2015 Workgroup Topic Proposals

discouraging the dick

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One of the most requested changes to my game would let users edit the name of their spaceship. When I finally added that, they immediately named their ships “dickbutt69” or something similar. I recognize that this is part of the larger axiom, that if you give game players a creative tool (even a text entry widget) they will immediately make something obscene.

But it annoys me, and I have anecdotal evidence that it harms the game ecosphere at least a bit. So now that we’ve all acknowledged that this behavior is innate, I’d still like to explore ways to minimize and discourage it.

2015 Workgroup Topic Proposals

The “Bruce”; reexamining the job descriptions within game production

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On the podcast “designer notes”, Bruce Shelley detailed his past work relationship with Sid Meier, which resulted in historic games. He would receive a near-daily build from Sid in the morning, play it til lunchtime, and spend the afternoon with Sid discussing his analysis.  He also built levels and game content.  As he described his job, it became clear to me that his role, while critical, didn’t FIT into any existing videogame developer “roles/jobs”.

Shelley describes a job that isn’t tester, designer, or producer, but does a lot of each. Just as importantly, his job could not be held apart from the rest of the team; it was a VERY tightly integrated support role for Sid Meier, who was doing the programming and iterative design.

I think we need more “bruces” ( I know I do). But we could also ask ourselves; how can we smash the pidgeon holes that the games industry stuffs us into, and make up our own job descriptions?

2015 Workgroup Topic Proposals

Computer horsepower and videogame logical correctness

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PART ONE: Over the last decade, I’ve marveled at the increasing computing power we all have available, and I’ve asked many colleagues the question: How can we use this raw computing power in the service of game design? The answers have been dis-satisfying. Most seem confused by the question. Some proudly talk about nightly builds and backups. Others describe how art tools are used.

My mind immediately goes to GA, genetic algorithms, a powerful (and computationally expensive) way to find optimal solutions to specific problems. Unfortunately, GA requires a “fitness function”, and most of the “fitness functions” I can think of (in regards game design) determine something AESTHETIC, which is really the domain of the human mind.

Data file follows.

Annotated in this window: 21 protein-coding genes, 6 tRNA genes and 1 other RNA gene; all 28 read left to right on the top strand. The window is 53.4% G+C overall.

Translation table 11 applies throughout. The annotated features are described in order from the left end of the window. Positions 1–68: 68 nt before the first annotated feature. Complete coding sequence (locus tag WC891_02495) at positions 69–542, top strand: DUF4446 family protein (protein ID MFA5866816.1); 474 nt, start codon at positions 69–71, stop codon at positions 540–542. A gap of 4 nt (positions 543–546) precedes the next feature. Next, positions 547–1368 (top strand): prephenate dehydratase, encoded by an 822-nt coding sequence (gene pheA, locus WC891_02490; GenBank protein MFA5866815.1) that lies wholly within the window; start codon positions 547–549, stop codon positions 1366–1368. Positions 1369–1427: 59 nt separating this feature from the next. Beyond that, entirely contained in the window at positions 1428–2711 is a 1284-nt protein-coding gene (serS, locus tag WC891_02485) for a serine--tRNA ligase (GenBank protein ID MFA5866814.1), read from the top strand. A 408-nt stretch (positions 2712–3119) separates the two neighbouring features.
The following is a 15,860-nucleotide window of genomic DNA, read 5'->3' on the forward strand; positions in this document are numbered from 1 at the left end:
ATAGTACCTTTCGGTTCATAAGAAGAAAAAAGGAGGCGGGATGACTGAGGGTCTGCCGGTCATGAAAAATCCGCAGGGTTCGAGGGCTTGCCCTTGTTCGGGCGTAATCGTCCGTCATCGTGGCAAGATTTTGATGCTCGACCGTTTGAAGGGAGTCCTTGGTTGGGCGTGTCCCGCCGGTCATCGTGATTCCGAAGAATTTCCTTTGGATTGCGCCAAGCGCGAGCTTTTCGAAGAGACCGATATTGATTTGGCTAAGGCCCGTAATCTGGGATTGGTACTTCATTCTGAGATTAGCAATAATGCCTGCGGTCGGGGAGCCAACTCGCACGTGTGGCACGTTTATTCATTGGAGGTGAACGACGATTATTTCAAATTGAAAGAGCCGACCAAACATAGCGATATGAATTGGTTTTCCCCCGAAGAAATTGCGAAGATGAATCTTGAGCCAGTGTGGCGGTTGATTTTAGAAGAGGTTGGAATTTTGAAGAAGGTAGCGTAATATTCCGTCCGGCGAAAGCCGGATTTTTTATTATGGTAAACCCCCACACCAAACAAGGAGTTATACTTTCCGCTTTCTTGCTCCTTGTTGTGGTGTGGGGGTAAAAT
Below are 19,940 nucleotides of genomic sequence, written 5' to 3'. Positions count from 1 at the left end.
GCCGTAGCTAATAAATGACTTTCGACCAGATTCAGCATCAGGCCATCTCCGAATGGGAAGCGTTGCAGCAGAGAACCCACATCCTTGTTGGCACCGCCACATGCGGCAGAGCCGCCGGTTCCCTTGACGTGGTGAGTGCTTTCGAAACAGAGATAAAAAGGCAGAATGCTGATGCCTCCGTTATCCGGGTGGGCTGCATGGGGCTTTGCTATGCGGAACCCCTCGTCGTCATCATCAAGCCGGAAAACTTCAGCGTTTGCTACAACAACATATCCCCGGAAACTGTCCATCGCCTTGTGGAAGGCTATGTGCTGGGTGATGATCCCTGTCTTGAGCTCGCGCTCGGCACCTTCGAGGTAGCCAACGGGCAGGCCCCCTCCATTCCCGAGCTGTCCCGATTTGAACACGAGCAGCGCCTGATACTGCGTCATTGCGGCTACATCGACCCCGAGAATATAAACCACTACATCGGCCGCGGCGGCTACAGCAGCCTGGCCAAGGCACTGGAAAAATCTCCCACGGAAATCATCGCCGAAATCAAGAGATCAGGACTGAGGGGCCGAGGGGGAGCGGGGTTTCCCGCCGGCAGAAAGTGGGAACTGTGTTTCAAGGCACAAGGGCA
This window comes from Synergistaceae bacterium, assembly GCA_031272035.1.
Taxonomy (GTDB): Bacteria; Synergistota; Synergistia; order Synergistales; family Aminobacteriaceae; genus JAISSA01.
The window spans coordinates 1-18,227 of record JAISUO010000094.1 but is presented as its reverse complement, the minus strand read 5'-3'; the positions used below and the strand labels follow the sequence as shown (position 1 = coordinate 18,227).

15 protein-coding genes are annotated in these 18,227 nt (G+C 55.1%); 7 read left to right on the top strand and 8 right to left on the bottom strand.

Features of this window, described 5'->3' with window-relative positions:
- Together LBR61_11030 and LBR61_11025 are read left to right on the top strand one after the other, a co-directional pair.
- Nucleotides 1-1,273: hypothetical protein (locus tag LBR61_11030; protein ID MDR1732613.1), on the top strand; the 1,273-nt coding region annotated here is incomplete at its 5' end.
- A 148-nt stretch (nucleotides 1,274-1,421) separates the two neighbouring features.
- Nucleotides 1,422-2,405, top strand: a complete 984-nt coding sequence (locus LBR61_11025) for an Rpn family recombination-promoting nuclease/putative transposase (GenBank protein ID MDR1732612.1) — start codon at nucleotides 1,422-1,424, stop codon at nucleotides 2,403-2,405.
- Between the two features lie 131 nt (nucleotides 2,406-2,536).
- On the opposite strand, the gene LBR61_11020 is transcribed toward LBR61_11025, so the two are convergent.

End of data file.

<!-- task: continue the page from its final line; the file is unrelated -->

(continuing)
PART TWO: Imagine you’re making an adventure game. In act 1, the player gets a flashlight. In act 2, the player finds a trashcan, which deletes anything the player drops into it. In act 3, there’s a dark room that requires the flashlight to traverse it. Thus, the player can accidentally choose to make an unwinnable situation for themselves.

This is a “bug” in the game design, and there are a thousand ways to fix it. But how do we avoid making the “bug” in the first place? Talk to game designers, they’ll tell you “that’s what testers are for!”. But testers can be expensive, especially for indie developers, and they aren’t a magic solution.
But also, since this problem is a “bug”, I could essentially be asking for a game language that has “prove-able correctness”, a computer science problem that has never been solved (for general cases). So, way too hard to solve.

FUSE THESE: With the new computer horsepower we have available, I suggest we revisit the idea of testing games “brute-force” (examining every possible input combination) for correctness. I also propose that we use text adventure games as a first step, because of the limited and discrete choices those games are known for.

So I’d like to spend time examining the innate structure of text adventure games, and building a representation of text adventure games that facilitates computer “brute force solving”.  Understand that I’m not trying to “revive” text adventures/interactive fiction; I’m thinking about all videogames, really.